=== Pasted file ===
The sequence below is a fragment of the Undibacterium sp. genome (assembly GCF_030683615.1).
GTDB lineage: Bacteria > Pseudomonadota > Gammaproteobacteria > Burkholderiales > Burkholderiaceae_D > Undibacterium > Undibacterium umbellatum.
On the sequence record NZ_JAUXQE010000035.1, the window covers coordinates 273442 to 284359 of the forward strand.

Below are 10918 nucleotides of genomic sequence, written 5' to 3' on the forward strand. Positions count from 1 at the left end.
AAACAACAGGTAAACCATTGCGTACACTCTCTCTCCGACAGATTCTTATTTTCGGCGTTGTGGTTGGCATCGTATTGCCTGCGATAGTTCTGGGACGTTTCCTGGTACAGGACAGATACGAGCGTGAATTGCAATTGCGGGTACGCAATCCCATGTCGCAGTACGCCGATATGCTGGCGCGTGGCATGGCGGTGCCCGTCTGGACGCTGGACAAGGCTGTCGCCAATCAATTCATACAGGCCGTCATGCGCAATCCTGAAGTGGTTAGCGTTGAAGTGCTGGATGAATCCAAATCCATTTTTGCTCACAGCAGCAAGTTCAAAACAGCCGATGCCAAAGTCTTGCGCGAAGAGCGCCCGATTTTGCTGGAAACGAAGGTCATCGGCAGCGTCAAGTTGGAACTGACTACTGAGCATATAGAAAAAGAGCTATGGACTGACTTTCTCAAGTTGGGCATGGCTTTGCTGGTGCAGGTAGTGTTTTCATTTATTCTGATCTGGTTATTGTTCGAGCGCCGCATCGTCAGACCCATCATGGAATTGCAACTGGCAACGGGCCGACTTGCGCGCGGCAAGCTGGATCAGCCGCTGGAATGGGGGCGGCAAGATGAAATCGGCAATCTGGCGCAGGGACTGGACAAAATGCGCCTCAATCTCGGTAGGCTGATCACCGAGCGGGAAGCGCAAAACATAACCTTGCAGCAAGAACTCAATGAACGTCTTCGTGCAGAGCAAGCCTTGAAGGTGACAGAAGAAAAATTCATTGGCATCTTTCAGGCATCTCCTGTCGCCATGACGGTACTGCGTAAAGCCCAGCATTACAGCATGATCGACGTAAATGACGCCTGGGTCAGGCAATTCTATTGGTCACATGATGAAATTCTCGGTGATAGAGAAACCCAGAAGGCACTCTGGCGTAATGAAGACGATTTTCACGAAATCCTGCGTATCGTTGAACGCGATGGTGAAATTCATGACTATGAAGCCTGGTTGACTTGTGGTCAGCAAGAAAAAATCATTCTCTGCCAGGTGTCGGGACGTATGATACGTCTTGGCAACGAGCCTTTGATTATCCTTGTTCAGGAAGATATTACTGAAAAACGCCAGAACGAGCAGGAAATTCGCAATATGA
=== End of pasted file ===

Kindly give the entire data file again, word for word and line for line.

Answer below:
The sequence below is a fragment of the Undibacterium sp. genome (assembly GCF_030683615.1).
GTDB lineage: Bacteria > Pseudomonadota > Gammaproteobacteria > Burkholderiales > Burkholderiaceae_D > Undibacterium > Undibacterium umbellatum.
On the sequence record NZ_JAUXQE010000035.1, the window covers coordinates 273442 to 284359 of the forward strand.

Below are 10918 nucleotides of genomic sequence, written 5' to 3' on the forward strand. Positions count from 1 at the left end.
AAACAACAGGTAAACCATTGCGTACACTCTCTCTCCGACAGATTCTTATTTTCGGCGTTGTGGTTGGCATCGTATTGCCTGCGATAGTTCTGGGACGTTTCCTGGTACAGGACAGATACGAGCGTGAATTGCAATTGCGGGTACGCAATCCCATGTCGCAGTACGCCGATATGCTGGCGCGTGGCATGGCGGTGCCCGTCTGGACGCTGGACAAGGCTGTCGCCAATCAATTCATACAGGCCGTCATGCGCAATCCTGAAGTGGTTAGCGTTGAAGTGCTGGATGAATCCAAATCCATTTTTGCTCACAGCAGCAAGTTCAAAACAGCCGATGCCAAAGTCTTGCGCGAAGAGCGCCCGATTTTGCTGGAAACGAAGGTCATCGGCAGCGTCAAGTTGGAACTGACTACTGAGCATATAGAAAAAGAGCTATGGACTGACTTTCTCAAGTTGGGCATGGCTTTGCTGGTGCAGGTAGTGTTTTCATTTATTCTGATCTGGTTATTGTTCGAGCGCCGCATCGTCAGACCCATCATGGAATTGCAACTGGCAACGGGCCGACTTGCGCGCGGCAAGCTGGATCAGCCGCTGGAATGGGGGCGGCAAGATGAAATCGGCAATCTGGCGCAGGGACTGGACAAAATGCGCCTCAATCTCGGTAGGCTGATCACCGAGCGGGAAGCGCAAAACATAACCTTGCAGCAAGAACTCAATGAACGTCTTCGTGCAGAGCAAGCCTTGAAGGTGACAGAAGAAAAATTCATTGGCATCTTTCAGGCATCTCCTGTCGCCATGACGGTACTGCGTAAAGCCCAGCATTACAGCATGATCGACGTAAATGACGCCTGGGTCAGGCAATTCTATTGGTCACATGATGAAATTCTCGGTGATAGAGAAACCCAGAAGGCACTCTGGCGTAATGAAGACGATTTTCACGAAATCCTGCGTATCGTTGAACGCGATGGTGAAATTCATGACTATGAAGCCTGGTTGACTTGTGGTCAGCAAGAAAAAATCATTCTCTGCCAGGTGTCGGGACGTATGATACGTCTTGGCAACGAGCCTTTGATTATCCTTGTTCAGGAAGATATTACTGAAAAACGCCAGAACGAGCAGGAAATTCGCAATATGA